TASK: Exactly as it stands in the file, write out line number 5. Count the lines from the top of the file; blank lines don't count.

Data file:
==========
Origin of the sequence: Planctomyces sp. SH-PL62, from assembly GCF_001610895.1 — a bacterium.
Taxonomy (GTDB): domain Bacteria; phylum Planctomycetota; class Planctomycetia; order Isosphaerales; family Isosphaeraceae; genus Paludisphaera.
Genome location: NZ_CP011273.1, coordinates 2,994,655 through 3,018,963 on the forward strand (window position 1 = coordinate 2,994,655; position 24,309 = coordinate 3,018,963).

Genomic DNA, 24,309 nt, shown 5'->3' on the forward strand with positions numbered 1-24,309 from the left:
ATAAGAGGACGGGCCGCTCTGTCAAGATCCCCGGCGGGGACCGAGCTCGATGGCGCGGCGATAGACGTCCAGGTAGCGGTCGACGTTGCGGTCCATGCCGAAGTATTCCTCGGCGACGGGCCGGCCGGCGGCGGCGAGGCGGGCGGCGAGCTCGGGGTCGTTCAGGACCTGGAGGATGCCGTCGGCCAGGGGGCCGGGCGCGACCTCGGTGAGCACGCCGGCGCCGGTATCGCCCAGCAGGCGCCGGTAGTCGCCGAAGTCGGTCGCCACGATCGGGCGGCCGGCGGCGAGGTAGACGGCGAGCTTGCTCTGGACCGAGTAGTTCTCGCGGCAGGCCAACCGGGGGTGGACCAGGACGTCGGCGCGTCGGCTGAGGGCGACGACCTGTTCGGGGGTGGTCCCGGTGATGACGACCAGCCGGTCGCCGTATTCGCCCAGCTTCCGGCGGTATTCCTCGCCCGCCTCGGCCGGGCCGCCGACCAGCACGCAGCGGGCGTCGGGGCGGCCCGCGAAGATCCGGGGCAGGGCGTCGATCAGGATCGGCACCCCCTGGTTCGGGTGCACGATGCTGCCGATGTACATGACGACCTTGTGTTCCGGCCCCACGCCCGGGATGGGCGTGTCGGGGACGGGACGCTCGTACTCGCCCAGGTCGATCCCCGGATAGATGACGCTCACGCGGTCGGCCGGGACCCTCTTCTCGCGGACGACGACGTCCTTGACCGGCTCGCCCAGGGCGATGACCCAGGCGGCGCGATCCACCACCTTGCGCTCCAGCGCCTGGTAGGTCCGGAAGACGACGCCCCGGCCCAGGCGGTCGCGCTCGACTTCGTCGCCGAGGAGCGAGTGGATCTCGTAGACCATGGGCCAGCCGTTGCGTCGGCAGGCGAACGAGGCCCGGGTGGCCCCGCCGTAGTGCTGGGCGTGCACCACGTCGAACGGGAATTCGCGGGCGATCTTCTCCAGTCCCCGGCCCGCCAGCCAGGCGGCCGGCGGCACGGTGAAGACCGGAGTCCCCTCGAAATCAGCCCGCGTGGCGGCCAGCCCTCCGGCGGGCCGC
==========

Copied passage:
ATAAGAGGACGGGCCGCTCTGTCAAGATCCCCGGCGGGGACCGAGCTCGATGGCGCGGCGATAGACGTCCAGGTAGCGGTCGACGTTGCGGTCCATGCCGAAGTATTCCTCGGCGACGGGCCGGCCGGCGGCGGCGAGGCGGGCGGCGAGCTCGGGGTCGTTCAGGACCTGGAGGATGCCGTCGGCCAGGGGGCCGGGCGCGACCTCGGTGAGCACGCCGGCGCCGGTATCGCCCAGCAGGCGCCGGTAGTCGCCGAAGTCGGTCGCCACGATCGGGCGGCCGGCGGCGAGGTAGACGGCGAGCTTGCTCTGGACCGAGTAGTTCTCGCGGCAGGCCAACCGGGGGTGGACCAGGACGTCGGCGCGTCGGCTGAGGGCGACGACCTGTTCGGGGGTGGTCCCGGTGATGACGACCAGCCGGTCGCCGTATTCGCCCAGCTTCCGGCGGTATTCCTCGCCCGCCTCGGCCGGGCCGCCGACCAGCACGCAGCGGGCGTCGGGGCGGCCCGCGAAGATCCGGGGCAGGGCGTCGATCAGGATCGGCACCCCCTGGTTCGGGTGCACGATGCTGCCGATGTACATGACGACCTTGTGTTCCGGCCCCACGCCCGGGATGGGCGTGTCGGGGACGGGACGCTCGTACTCGCCCAGGTCGATCCCCGGATAGATGACGCTCACGCGGTCGGCCGGGACCCTCTTCTCGCGGACGACGACGTCCTTGACCGGCTCGCCCAGGGCGATGACCCAGGCGGCGCGATCCACCACCTTGCGCTCCAGCGCCTGGTAGGTCCGGAAGACGACGCCCCGGCCCAGGCGGTCGCGCTCGACTTCGTCGCCGAGGAGCGAGTGGATCTCGTAGACCATGGGCCAGCCGTTGCGTCGGCAGGCGAACGAGGCCCGGGTGGCCCCGCCGTAGTGCTGGGCGTGCACCACGTCGAACGGGAATTCGCGGGCGATCTTCTCCAGTCCCCGGCCCGCCAGCCAGGCGGCCGGCGGCACGGTGAAGACCGGAGTCCCCTCGAAATCAGCCCGCGTGGCGGCCAGCCCTCCGGCGGGCCGC